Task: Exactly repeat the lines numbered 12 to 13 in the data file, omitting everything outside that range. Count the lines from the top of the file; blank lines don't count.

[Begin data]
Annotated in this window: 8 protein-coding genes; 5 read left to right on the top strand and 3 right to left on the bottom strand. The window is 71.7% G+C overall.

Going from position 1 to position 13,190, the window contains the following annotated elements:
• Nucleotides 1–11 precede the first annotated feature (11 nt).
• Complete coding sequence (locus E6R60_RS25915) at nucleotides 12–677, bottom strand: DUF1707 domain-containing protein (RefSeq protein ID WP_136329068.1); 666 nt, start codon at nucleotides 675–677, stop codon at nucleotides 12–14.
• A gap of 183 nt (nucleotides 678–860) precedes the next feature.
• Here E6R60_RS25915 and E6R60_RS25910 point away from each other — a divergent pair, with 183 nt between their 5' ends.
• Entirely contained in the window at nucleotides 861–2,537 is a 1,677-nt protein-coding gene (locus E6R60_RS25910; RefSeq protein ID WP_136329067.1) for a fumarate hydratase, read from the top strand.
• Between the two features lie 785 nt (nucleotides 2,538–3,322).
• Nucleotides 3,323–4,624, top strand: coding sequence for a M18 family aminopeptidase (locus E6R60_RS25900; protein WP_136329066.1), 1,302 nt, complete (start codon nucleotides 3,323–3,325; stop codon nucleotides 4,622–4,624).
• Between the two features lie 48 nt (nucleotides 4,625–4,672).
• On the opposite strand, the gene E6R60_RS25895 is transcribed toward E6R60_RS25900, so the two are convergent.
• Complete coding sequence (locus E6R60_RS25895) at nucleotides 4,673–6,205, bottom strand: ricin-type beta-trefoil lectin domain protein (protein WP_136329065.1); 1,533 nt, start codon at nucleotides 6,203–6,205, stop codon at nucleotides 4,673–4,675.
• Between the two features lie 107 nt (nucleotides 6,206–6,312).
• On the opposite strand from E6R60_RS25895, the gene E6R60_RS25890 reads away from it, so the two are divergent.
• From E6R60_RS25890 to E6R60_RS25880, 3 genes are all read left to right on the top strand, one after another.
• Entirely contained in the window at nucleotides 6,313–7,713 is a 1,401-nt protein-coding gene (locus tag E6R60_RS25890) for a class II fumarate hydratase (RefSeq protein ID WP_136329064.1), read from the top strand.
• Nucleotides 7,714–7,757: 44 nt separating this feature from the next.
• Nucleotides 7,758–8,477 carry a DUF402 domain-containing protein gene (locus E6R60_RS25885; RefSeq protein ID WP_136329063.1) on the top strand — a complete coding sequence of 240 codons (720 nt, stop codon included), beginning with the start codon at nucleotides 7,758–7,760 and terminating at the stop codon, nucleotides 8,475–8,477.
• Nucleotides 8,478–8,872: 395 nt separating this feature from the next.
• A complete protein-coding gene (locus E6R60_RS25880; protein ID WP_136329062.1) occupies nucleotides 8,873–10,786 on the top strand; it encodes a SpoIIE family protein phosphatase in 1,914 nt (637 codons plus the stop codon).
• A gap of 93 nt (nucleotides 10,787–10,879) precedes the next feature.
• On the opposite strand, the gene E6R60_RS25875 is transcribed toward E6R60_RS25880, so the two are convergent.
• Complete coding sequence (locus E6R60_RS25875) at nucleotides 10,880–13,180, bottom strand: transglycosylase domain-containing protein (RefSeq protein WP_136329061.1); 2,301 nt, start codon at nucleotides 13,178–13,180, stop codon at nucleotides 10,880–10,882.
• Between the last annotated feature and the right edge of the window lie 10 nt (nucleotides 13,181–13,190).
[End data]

• Complete coding sequence (locus E6R60_RS25895) at nucleotides 4,673–6,205, bottom strand: ricin-type beta-trefoil lectin domain protein (protein WP_136329065.1); 1,533 nt, start codon at nucleotides 6,203–6,205, stop codon at nucleotides 4,673–4,675.
• Between the two features lie 107 nt (nucleotides 6,206–6,312).